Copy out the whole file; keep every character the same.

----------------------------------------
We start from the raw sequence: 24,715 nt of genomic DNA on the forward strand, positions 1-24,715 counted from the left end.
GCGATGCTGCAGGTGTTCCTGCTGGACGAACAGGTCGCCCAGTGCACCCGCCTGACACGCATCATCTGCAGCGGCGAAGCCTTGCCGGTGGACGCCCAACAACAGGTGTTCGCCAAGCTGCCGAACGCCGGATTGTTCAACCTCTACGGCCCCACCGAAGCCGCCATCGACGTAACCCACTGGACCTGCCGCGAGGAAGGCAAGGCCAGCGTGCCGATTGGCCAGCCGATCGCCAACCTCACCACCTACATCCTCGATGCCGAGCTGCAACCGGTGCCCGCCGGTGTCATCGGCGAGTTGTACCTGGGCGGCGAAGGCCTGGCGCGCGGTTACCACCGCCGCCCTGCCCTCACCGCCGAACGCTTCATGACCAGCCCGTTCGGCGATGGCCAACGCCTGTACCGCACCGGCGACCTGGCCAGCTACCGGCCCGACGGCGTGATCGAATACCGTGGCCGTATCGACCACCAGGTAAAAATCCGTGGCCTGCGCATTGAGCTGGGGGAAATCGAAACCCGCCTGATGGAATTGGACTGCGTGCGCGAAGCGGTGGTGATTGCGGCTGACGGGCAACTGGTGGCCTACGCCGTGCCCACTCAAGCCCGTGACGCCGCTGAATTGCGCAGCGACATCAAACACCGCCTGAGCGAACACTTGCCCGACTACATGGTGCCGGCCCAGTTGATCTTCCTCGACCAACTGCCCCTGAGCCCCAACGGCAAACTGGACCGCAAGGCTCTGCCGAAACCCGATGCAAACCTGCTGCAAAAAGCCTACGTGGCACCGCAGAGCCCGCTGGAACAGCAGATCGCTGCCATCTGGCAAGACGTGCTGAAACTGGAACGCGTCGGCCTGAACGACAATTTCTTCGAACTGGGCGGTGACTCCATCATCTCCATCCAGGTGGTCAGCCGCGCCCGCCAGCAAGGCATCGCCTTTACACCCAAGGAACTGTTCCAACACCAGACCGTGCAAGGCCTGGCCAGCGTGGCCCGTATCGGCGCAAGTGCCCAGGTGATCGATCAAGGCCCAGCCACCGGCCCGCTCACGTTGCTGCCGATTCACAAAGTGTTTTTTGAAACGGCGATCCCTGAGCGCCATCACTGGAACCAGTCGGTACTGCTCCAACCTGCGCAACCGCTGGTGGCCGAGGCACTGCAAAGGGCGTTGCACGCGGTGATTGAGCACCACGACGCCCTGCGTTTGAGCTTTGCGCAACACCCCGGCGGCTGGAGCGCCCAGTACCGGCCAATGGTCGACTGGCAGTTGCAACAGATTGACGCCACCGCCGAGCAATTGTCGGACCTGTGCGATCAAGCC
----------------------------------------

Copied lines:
We start from the raw sequence: 24,715 nt of genomic DNA on the forward strand, positions 1-24,715 counted from the left end.
GCGATGCTGCAGGTGTTCCTGCTGGACGAACAGGTCGCCCAGTGCACCCGCCTGACACGCATCATCTGCAGCGGCGAAGCCTTGCCGGTGGACGCCCAACAACAGGTGTTCGCCAAGCTGCCGAACGCCGGATTGTTCAACCTCTACGGCCCCACCGAAGCCGCCATCGACGTAACCCACTGGACCTGCCGCGAGGAAGGCAAGGCCAGCGTGCCGATTGGCCAGCCGATCGCCAACCTCACCACCTACATCCTCGATGCCGAGCTGCAACCGGTGCCCGCCGGTGTCATCGGCGAGTTGTACCTGGGCGGCGAAGGCCTGGCGCGCGGTTACCACCGCCGCCCTGCCCTCACCGCCGAACGCTTCATGACCAGCCCGTTCGGCGATGGCCAACGCCTGTACCGCACCGGCGACCTGGCCAGCTACCGGCCCGACGGCGTGATCGAATACCGTGGCCGTATCGACCACCAGGTAAAAATCCGTGGCCTGCGCATTGAGCTGGGGGAAATCGAAACCCGCCTGATGGAATTGGACTGCGTGCGCGAAGCGGTGGTGATTGCGGCTGACGGGCAACTGGTGGCCTACGCCGTGCCCACTCAAGCCCGTGACGCCGCTGAATTGCGCAGCGACATCAAACACCGCCTGAGCGAACACTTGCCCGACTACATGGTGCCGGCCCAGTTGATCTTCCTCGACCAACTGCCCCTGAGCCCCAACGGCAAACTGGACCGCAAGGCTCTGCCGAAACCCGATGCAAACCTGCTGCAAAAAGCCTACGTGGCACCGCAGAGCCCGCTGGAACAGCAGATCGCTGCCATCTGGCAAGACGTGCTGAAACTGGAACGCGTCGGCCTGAACGACAATTTCTTCGAACTGGGCGGTGACTCCATCATCTCCATCCAGGTGGTCAGCCGCGCCCGCCAGCAAGGCATCGCCTTTACACCCAAGGAACTGTTCCAACACCAGACCGTGCAAGGCCTGGCCAGCGTGGCCCGTATCGGCGCAAGTGCCCAGGTGATCGATCAAGGCCCAGCCACCGGCCCGCTCACGTTGCTGCCGATTCACAAAGTGTTTTTTGAAACGGCGATCCCTGAGCGCCATCACTGGAACCAGTCGGTACTGCTCCAACCTGCGCAACCGCTGGTGGCCGAGGCACTGCAAAGGGCGTTGCACGCGGTGATTGAGCACCACGACGCCCTGCGTTTGAGCTTTGCGCAACACCCCGGCGGCTGGAGCGCCCAGTACCGGCCAATGGTCGACTGGCAGTTGCAACAGATTGACGCCACCGCCGAGCAATTGTCGGACCTGTGCGATCAAGCC